How dark or light a colour is, from 0 to 10, black to white. Cadmium Red Medium is typically about value 5.
How intense (bright or dull) a colour is, for example Cobalt Blue is high in chroma, Chromium Oxide Green is low in chroma.
A colour that cannot be mixed from other colours, e.g. red, yellow and blue.
A colour mixed from two primaries, e.g. orange, green and violet.
The colour opposite to another on the colour wheel, e.g. red and green, yellow and violet, blue and orange.
To dull down, to lower the chroma of a colour, usually by adding its complement.
The leaning of a colour towards another, e.g. a green-yellow or an orange-yellow.

Let’s start with black. When you want something painted in black color, simply don’t use black. Instead either mix some blue with ivory black for a cooler shade or flesh for a warmer shade. Adding some brown, red, violet or green will tint the black color slightly giving our blacks a greater variety. Add some titanium white to lighten the black a bit. In reality you will have made a gray but in our eyes still be black. Now add shadows with pure black, lamp black preferred and highlight with turquoise or flesh depending on if you want cool or warm temperature and minor quantities of white. Don’t exaggerate the highlights though. Blend as well as you can for subtle transitions between shadows and lights. Look at different painted figures and you will notice after careful observation that no straight black is used anywhere. Instead different shades of dark gray, with the appropriate shadows and lights create the effect of a black surface even if its not. Otherwise if you start straight with black, there won’t be any color for shadows. Ivory black is a color that can be used to darken other colors without overwhelming them.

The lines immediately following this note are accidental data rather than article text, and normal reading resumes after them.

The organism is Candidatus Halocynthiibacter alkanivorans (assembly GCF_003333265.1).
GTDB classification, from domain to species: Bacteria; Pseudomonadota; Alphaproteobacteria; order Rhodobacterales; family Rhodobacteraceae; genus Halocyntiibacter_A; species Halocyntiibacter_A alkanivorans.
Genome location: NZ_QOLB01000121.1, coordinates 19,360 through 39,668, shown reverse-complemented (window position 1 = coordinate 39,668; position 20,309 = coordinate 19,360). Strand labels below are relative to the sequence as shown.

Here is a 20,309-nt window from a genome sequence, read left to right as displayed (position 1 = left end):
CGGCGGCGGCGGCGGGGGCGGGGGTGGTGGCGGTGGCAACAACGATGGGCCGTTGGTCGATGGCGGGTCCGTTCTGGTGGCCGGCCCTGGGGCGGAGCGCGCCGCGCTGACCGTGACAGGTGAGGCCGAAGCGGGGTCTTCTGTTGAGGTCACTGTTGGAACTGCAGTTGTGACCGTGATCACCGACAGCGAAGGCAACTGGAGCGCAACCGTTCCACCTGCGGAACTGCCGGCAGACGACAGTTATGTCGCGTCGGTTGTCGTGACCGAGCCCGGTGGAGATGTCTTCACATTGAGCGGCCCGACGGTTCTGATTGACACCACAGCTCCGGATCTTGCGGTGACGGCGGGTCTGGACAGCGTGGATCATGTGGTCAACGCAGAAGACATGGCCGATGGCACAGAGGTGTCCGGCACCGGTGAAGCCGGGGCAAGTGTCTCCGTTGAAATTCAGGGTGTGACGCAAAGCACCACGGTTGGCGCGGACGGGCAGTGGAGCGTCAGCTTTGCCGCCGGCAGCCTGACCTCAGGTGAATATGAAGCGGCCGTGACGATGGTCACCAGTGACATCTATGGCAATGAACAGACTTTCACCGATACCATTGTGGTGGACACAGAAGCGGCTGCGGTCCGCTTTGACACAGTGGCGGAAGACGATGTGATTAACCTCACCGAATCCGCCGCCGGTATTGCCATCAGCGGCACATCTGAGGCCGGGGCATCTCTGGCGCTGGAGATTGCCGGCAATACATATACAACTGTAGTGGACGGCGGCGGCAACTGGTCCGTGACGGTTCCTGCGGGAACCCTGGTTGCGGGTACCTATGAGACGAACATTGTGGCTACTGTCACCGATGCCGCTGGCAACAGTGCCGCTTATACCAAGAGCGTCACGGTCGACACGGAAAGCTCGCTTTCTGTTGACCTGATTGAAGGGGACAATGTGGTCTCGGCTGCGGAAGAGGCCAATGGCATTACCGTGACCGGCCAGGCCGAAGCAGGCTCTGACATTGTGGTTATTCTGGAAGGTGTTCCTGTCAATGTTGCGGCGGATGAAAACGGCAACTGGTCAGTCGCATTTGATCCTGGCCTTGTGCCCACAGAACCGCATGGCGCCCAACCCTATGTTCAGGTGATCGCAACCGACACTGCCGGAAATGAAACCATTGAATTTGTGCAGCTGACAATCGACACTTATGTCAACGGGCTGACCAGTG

Composite figure from Mohr’s set “Funeral of Gustavous Adolfus” painted by Greg Di Franco. Lots of black clothing but nothing too difficult if you don’t start with straight black.